This is where the report connects directly to what's happened politically this year. Pair those last findings from the Pew study with what recent polling shows about who supports Trump.
A recent Washington Post-ABC News survey found Trump leading his rivals overall, with 32 percent support among registered Republicans and Republican-leaning independents. Among white people with college degrees, he was at 23 percent and led his nearest rival by only four percentage points. Among white people without a college degree, however, his support ballooned to 41 percent - double that of Ben Carson, who was second at 20 percent, and five times the support of Sens. Marco Rubio (Florida) and Ted Cruz (Texas), who were tied for third.
Those without college educations have regressed economically. The Pew study shows that many who have either a high school degree or at most two years of college have fallen out of the middle class over the past four decades. Among those with high school degrees, the percentage in the lowest-income tier has risen from 17 percent in 1971 to 36 percent in 2015. A similar pattern exists for those with some college education but not a four-year degree.
Politicians in both parties have sought for some time to appeal to middle-class voters who are economically stressed. President Obama made his 2012 reelection campaign about appealing to the middle class and casting Republican nominee Mitt Romney as out of touch and insensitive to their concerns.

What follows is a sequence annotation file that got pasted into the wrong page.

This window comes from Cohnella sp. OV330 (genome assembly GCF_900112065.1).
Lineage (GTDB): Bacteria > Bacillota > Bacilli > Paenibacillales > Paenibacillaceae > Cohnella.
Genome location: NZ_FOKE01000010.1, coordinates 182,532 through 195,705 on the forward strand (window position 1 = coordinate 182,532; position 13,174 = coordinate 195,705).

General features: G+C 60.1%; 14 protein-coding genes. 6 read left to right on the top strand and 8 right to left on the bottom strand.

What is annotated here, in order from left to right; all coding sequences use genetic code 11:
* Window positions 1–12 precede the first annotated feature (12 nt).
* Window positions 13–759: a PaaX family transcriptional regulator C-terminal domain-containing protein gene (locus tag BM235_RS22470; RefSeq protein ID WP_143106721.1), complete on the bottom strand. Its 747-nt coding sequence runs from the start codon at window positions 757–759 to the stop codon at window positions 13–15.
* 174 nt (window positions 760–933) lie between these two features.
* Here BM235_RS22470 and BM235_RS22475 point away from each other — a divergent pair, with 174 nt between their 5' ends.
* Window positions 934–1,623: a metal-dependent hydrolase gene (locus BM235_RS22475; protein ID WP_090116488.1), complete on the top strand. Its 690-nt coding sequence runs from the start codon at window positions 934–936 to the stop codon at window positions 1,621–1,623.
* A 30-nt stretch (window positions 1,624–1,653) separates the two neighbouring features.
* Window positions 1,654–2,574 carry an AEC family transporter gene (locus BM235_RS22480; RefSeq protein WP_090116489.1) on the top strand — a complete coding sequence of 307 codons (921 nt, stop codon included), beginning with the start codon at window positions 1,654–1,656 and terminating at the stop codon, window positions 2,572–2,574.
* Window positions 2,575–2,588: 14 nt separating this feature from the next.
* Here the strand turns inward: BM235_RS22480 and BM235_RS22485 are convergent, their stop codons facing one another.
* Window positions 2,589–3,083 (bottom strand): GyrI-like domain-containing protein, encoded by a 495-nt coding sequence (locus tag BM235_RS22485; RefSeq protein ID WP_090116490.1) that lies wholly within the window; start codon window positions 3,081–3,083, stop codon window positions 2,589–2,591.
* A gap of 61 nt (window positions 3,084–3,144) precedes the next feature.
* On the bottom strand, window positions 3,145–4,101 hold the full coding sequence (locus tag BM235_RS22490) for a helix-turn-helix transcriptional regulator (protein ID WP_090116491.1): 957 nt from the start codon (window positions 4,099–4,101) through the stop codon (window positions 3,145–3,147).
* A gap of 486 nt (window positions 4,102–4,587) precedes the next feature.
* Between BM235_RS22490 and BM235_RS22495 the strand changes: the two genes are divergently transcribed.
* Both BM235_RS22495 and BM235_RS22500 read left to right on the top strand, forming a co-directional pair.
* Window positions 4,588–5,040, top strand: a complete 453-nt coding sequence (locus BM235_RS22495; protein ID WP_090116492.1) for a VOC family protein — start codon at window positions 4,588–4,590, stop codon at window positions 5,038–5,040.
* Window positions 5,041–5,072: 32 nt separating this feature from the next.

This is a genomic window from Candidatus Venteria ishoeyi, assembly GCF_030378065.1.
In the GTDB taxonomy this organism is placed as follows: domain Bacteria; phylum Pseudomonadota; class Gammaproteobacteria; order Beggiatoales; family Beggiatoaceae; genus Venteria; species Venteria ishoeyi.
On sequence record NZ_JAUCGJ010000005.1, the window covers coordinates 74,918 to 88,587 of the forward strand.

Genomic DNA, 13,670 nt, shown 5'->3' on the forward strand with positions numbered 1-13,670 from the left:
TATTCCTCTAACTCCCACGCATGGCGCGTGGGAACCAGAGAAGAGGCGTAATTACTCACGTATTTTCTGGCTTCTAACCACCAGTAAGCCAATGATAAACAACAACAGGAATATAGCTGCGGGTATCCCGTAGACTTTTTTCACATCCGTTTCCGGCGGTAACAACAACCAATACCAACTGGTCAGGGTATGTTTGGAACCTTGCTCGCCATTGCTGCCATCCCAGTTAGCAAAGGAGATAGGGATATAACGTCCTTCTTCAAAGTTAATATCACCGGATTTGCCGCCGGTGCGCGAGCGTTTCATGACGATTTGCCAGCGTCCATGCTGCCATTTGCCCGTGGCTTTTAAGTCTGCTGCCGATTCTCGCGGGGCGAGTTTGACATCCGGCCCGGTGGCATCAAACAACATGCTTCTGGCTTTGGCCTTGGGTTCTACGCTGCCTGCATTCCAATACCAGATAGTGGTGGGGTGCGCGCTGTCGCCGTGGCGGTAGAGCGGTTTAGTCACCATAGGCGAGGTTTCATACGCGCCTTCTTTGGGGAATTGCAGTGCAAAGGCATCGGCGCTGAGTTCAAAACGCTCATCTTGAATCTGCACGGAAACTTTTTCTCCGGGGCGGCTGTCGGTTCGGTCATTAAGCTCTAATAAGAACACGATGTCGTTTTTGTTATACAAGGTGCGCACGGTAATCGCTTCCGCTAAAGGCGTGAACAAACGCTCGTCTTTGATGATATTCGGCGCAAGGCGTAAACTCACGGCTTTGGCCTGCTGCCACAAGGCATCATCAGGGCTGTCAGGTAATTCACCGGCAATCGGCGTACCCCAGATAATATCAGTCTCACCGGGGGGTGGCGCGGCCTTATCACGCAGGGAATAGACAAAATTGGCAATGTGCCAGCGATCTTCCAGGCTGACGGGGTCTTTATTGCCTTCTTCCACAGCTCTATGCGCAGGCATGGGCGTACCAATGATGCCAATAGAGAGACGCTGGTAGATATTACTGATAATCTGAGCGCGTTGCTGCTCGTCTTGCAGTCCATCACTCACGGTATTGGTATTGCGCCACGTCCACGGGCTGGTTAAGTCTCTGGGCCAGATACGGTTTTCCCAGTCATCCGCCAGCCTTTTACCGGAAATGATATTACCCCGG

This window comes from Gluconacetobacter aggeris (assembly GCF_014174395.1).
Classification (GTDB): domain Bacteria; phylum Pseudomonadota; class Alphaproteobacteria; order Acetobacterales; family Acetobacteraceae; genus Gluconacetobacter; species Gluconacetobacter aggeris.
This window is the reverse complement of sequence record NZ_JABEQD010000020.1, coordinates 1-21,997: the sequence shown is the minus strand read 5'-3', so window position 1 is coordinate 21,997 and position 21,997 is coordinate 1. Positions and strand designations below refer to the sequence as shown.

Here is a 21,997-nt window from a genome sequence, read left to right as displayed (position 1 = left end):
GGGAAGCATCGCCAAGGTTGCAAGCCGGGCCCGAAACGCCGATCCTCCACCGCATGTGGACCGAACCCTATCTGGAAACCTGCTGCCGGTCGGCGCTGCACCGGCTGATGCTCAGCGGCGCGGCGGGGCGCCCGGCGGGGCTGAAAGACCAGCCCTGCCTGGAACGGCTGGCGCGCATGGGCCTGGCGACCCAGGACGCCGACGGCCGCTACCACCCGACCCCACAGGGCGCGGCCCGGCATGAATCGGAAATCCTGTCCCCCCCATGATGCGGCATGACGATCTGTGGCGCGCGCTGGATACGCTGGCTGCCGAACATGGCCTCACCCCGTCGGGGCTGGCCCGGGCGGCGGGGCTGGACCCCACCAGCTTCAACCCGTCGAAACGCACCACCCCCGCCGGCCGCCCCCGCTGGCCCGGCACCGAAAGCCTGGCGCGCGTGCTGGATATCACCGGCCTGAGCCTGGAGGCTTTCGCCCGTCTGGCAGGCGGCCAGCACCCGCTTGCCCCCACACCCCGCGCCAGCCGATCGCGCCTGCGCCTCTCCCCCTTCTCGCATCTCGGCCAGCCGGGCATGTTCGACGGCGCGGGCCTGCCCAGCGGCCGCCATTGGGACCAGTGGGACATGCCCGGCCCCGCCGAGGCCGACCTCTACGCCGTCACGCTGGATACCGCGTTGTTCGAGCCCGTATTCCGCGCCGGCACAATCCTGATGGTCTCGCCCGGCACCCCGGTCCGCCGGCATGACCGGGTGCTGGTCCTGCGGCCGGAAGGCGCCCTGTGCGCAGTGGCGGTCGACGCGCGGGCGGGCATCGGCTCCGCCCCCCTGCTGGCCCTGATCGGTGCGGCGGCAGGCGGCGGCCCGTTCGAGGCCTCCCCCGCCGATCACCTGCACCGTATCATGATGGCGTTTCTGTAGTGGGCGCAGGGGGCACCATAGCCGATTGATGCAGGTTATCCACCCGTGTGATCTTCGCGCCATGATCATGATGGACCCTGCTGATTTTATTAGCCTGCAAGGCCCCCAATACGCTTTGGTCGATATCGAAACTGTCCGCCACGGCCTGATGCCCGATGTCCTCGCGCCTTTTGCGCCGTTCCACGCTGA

In the absence of progress during Obama's presidency, Hillary Clinton, the Democratic front-runner, and her principal challenger, Sen. Bernie Sanders (Vermont), have made issues of inequality and wage stagnation central to their appeals. Clinton's team long has believed that the election will turn on issues of middle-class economics.
Trump, however, has tapped a vein of frustration and resentment among those who have suffered most from the economic maladies of the past decade and a half, and he has ridden it to the top of the GOP polls. He has done it by eschewing political correctness.
Trump draws strong support from the kinds of voters who see illegal immigration as eroding the values of the country and who might worry that their jobs are threatened by the influx. About half of those Republicans who favor deporting immigrants who are here illegally back Trump for the party's nomination. These are also the kinds of voters who agree most with Trump's call to ban the entry of Muslims into the United States until security concerns are laid to rest.
Trump's campaign slogan is not just "Make America Great," but "Make America Great Again." He summons a time when the middle class was prosperous and incomes were rising. This was a time when the lack of a college degree was not the impediment to a more economically secure life that it has become - and a time when white people made up a higher share of the population.
Whatever happens to Trump's candidacy over the coming months, the conditions that have helped make him the front-runner for the GOP nomination will still exist, a focal point in a divisive debate about the future of the country.